One of the major goals of the recent NHS reforms has been to make the NHS more responsive to the needs of patients by offering more choice. DHAs and budget‐holding GP practices have been given an incentive to obtain better value for money in purchasing health care services. In doing so they will have to take account of the existing GP referral patterns for as “key advisers” GPs can have major influence on patients′ choice of hospitals and consultants. Until now not much has been known about the structure, development and change of referral patterns and the factors responsible for changes. A study concerning these issues, conducted in The Netherlands, provides relevant information for the British situation. The results (non‐specificity of referrals, the role of tradition and distance in building up referred relationships and patients′ influence on breaking up relationships) suggest that GPs′ decisions in building up and changing referral networks take place implicitly. Concludes that GPs need more information in order to choose the best option. Information exchange within GP practices or local/regional GP groups is a means of improving the basis for decision making. At the same time there is a growing need for research into cost/quality ratios of care offered by health care providers. In Britain, DHAs could play an important role in initiating and intensifying this research.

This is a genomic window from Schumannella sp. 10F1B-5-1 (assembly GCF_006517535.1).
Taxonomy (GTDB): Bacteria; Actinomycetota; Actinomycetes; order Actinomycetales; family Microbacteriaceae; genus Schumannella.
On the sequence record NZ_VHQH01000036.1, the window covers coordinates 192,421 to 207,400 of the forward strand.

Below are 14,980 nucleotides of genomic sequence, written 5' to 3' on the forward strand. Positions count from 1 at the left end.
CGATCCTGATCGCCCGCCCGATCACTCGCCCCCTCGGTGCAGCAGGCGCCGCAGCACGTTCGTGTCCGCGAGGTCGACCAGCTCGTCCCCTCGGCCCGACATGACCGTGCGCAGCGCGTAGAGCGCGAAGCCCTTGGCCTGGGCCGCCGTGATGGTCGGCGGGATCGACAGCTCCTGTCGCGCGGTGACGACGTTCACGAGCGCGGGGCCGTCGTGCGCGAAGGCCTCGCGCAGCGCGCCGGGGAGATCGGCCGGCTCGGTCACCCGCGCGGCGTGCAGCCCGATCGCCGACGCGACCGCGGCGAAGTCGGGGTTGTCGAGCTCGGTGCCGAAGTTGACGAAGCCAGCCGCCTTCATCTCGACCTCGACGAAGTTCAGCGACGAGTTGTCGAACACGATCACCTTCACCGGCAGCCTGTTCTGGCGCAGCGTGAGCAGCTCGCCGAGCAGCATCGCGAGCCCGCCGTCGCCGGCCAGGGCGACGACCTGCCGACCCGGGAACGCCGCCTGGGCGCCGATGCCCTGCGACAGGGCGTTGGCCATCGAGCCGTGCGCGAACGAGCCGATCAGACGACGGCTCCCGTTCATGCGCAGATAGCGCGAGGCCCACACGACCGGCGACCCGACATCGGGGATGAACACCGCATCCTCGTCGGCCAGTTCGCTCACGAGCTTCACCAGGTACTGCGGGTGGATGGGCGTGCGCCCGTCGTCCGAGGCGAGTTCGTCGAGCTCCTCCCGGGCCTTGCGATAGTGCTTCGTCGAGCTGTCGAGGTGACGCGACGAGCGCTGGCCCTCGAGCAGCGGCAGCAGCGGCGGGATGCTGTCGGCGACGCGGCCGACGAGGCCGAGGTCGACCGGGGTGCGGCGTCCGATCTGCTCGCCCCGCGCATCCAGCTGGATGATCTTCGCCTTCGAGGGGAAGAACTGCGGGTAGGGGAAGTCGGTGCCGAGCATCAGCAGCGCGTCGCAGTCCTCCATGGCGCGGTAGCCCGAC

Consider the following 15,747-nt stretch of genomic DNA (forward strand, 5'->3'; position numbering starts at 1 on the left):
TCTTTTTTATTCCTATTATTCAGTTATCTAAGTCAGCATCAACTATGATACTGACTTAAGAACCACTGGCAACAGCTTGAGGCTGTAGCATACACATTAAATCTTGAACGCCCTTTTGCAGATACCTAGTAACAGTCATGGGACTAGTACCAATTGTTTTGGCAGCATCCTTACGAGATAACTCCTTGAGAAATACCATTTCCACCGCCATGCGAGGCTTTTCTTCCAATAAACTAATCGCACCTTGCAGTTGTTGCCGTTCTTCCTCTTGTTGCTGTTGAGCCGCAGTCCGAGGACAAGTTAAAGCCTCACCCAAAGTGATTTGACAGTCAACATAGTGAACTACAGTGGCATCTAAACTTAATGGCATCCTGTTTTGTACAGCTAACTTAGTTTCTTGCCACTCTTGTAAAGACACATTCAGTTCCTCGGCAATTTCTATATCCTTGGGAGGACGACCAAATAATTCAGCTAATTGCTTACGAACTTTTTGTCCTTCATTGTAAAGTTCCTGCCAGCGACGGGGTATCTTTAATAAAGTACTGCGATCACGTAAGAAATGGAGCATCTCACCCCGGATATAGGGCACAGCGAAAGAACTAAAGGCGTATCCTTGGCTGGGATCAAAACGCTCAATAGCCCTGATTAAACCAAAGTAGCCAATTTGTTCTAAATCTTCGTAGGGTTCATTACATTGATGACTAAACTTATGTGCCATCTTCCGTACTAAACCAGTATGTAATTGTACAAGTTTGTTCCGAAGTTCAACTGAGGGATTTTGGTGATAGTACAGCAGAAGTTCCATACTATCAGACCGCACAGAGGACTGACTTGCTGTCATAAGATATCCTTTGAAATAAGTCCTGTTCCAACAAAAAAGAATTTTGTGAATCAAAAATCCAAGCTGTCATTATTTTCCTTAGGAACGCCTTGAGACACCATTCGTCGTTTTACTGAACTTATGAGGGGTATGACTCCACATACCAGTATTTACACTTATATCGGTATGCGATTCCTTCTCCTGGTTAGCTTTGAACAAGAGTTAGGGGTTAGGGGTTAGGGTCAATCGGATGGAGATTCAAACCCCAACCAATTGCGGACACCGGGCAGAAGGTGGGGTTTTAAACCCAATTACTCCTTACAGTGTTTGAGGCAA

Boonekamp, L.C.M. and de Roo, A.A. (1992), "To Whom Do GPs Refer? A Study of the Development and Change of Referral Networks of General Practitioners in The Netherlands", Journal of Management in Medicine, Vol. 6 No. 3, pp. 35-42. https://doi.org/10.1108/02689239210017992
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